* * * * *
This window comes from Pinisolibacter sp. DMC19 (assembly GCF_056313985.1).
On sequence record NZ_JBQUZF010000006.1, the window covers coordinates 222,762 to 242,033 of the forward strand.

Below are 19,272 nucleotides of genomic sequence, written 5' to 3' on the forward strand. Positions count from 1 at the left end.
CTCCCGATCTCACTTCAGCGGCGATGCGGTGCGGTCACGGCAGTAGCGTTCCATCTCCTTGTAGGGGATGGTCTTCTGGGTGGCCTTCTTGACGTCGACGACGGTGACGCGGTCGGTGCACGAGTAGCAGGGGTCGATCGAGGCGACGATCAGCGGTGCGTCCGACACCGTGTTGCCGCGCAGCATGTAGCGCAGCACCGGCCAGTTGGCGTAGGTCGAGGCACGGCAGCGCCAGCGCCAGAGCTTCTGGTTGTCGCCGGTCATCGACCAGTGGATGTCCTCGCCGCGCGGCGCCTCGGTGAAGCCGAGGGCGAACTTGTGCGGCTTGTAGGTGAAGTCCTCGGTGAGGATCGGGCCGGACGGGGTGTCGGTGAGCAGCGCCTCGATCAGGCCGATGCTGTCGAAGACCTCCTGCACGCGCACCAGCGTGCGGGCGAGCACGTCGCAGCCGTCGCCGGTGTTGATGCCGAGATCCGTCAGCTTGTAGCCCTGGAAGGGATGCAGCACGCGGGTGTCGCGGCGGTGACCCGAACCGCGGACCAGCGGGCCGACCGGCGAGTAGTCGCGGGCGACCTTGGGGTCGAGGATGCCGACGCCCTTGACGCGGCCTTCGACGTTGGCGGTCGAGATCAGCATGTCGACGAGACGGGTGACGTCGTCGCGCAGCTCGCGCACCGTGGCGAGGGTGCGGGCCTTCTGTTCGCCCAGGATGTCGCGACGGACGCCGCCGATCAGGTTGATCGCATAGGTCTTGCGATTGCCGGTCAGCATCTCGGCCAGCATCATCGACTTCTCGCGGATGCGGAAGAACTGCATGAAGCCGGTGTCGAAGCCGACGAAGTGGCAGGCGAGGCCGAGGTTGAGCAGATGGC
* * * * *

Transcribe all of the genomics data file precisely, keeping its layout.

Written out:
This window comes from Pinisolibacter sp. DMC19 (assembly GCF_056313985.1).
On sequence record NZ_JBQUZF010000006.1, the window covers coordinates 222,762 to 242,033 of the forward strand.

Below are 19,272 nucleotides of genomic sequence, written 5' to 3' on the forward strand. Positions count from 1 at the left end.
CTCCCGATCTCACTTCAGCGGCGATGCGGTGCGGTCACGGCAGTAGCGTTCCATCTCCTTGTAGGGGATGGTCTTCTGGGTGGCCTTCTTGACGTCGACGACGGTGACGCGGTCGGTGCACGAGTAGCAGGGGTCGATCGAGGCGACGATCAGCGGTGCGTCCGACACCGTGTTGCCGCGCAGCATGTAGCGCAGCACCGGCCAGTTGGCGTAGGTCGAGGCACGGCAGCGCCAGCGCCAGAGCTTCTGGTTGTCGCCGGTCATCGACCAGTGGATGTCCTCGCCGCGCGGCGCCTCGGTGAAGCCGAGGGCGAACTTGTGCGGCTTGTAGGTGAAGTCCTCGGTGAGGATCGGGCCGGACGGGGTGTCGGTGAGCAGCGCCTCGATCAGGCCGATGCTGTCGAAGACCTCCTGCACGCGCACCAGCGTGCGGGCGAGCACGTCGCAGCCGTCGCCGGTGTTGATGCCGAGATCCGTCAGCTTGTAGCCCTGGAAGGGATGCAGCACGCGGGTGTCGCGGCGGTGACCCGAACCGCGGACCAGCGGGCCGACCGGCGAGTAGTCGCGGGCGACCTTGGGGTCGAGGATGCCGACGCCCTTGACGCGGCCTTCGACGTTGGCGGTCGAGATCAGCATGTCGACGAGACGGGTGACGTCGTCGCGCAGCTCGCGCACCGTGGCGAGGGTGCGGGCCTTCTGTTCGCCCAGGATGTCGCGACGGACGCCGCCGATCAGGTTGATCGCATAGGTCTTGCGATTGCCGGTCAGCATCTCGGCCAGCATCATCGACTTCTCGCGGATGCGGAAGAACTGCATGAAGCCGGTGTCGAAGCCGACGAAGTGGCAGGCGAGGCCGAGGTTGAGCAGATGGC